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Updated bone mineral density status in Saudi patients with inflammatory bowel disease.
World J Gastroenterol. 2020 Sep 21; 26(35):5343-5353.WJ

Abstract

BACKGROUND

Little is known about inflammatory bowel disease (IBD) burden and its impact on bone mineral density (BMD) among adult patients in Saudi Arabia. To the best of our knowledge, our study is the only study to give an update about this health problem in adult Saudi patients with IBD. IBD is a great risk factor for reduced BMD due to its associated chronic inflammation, malabsorption, weight loss and medication side effects. Consequently, screening for reduced BMD among patients with IBD is of utmost importance to curb and control anticipated morbidity and mortality among those patients.

AIM

To assess the relationship between IBD and BMD in a sample of adult Saudi patients with IBD.

METHODS

Ninety adult patients with IBD - 62 Crohn's disease (CD) and 28 ulcerative colitis (UC) - were recruited from King Fahad Specialist Hospital gastroenterology clinics in Buraidah, Al-Qassim. All enrolled patients were interviewed for their demographic information and for IBD- and BMD-related clinical data. All patients had the necessary laboratory markers and dual-energy x-ray absorptiometry scans to evaluate their BMD status. Patients were divided into two groups (CD and UC) to explore their clinical characteristics and possible risk factors for reduced BMD.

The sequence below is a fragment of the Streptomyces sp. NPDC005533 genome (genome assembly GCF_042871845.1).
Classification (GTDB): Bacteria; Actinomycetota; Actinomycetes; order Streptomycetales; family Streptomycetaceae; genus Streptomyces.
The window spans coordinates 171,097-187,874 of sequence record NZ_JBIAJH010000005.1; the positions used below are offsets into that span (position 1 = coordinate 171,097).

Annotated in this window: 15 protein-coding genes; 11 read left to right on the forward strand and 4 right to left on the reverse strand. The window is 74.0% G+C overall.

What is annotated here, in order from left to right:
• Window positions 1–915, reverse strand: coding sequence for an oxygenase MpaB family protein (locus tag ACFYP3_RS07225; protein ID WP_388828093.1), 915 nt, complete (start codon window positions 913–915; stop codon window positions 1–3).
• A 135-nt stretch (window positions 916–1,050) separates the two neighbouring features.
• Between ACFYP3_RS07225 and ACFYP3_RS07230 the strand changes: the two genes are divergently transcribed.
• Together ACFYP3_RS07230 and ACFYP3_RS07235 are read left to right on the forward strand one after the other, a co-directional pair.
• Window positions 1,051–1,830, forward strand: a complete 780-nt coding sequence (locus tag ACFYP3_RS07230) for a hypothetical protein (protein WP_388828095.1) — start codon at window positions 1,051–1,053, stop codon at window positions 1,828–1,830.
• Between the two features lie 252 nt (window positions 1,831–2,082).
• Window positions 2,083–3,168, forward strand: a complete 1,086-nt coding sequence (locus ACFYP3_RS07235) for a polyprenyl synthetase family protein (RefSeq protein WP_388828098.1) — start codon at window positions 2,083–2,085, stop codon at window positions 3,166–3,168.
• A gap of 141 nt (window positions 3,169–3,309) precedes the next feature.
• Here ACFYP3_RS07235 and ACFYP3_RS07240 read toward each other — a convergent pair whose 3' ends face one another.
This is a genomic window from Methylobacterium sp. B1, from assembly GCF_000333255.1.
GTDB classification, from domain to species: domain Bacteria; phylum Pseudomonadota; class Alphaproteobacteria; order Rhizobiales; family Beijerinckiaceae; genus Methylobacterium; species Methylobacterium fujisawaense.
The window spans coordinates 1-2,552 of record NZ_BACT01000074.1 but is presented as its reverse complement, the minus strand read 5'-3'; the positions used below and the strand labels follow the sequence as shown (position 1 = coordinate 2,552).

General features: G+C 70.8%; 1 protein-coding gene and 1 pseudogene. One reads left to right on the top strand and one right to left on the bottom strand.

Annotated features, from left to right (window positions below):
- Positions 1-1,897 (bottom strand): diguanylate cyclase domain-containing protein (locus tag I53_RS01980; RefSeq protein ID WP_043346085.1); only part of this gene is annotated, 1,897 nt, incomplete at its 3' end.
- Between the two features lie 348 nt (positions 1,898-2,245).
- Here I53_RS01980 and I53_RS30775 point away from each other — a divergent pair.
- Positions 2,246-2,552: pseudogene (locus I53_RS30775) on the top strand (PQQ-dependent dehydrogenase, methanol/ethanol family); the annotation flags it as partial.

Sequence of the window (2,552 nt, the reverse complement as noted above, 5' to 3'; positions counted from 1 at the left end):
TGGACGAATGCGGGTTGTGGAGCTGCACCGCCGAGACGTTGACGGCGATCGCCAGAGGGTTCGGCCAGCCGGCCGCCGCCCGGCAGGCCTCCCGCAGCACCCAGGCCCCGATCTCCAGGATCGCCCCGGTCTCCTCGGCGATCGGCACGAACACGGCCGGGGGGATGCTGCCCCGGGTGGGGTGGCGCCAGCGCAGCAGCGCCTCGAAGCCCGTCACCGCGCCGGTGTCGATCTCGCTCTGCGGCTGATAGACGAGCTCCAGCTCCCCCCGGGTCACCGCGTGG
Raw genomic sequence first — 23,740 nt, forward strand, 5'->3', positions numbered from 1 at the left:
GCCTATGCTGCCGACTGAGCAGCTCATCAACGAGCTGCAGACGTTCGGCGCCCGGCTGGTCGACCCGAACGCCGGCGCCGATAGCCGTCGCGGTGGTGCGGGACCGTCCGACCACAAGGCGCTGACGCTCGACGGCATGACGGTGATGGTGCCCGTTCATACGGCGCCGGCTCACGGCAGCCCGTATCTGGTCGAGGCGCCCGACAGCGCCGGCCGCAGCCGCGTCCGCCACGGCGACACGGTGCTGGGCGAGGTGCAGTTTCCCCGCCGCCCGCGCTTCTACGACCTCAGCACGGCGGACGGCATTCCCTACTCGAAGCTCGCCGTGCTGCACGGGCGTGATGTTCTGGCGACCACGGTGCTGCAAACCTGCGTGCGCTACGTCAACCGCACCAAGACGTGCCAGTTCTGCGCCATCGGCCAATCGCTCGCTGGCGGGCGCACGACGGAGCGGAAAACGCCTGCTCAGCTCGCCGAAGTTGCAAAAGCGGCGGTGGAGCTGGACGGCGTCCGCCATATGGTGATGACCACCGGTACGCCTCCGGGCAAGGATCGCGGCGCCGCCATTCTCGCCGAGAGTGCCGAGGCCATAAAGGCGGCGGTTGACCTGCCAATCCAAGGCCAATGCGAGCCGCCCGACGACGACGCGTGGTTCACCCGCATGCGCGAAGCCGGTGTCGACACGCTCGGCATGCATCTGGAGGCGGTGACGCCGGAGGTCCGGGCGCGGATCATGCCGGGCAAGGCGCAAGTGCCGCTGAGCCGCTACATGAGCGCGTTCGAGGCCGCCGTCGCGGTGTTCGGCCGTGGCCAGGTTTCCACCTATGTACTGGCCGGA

RESULTS

The CD group was significantly more prone to osteopenia and osteoporosis compared to the UC group; 44% of the CD patients had normal BMD, 19% had osteopenia, and 37% had osteoporosis, while 78% of the UC patients had normal BMD, 7% had osteopenia, and 25% had osteoporosis (P value < 0.05). In the CD group, the lowest t-score showed a statistically significant correlation with body mass index (BMI) (r = 0.45, P < 0.001), lumbar z-score (r = 0.77, P < 0.05) and femur z-score (r = 0.85, P < 0.05). In the UC group, the lowest t-score showed only statistically significant correlation with the lumbar z-score (r = 0.82, P < 0.05) and femur z-score (r = 0.80, P < 0.05). The ROC-curve showed that low BMI could predict the lowest t-score in the CD group with the best cut-off value at ≤ 23.43 (m/kg2); area under the curve was 0.73 (95%CI: 0.59-0.84), with a sensitivity of 77%, and a specificity of 63%.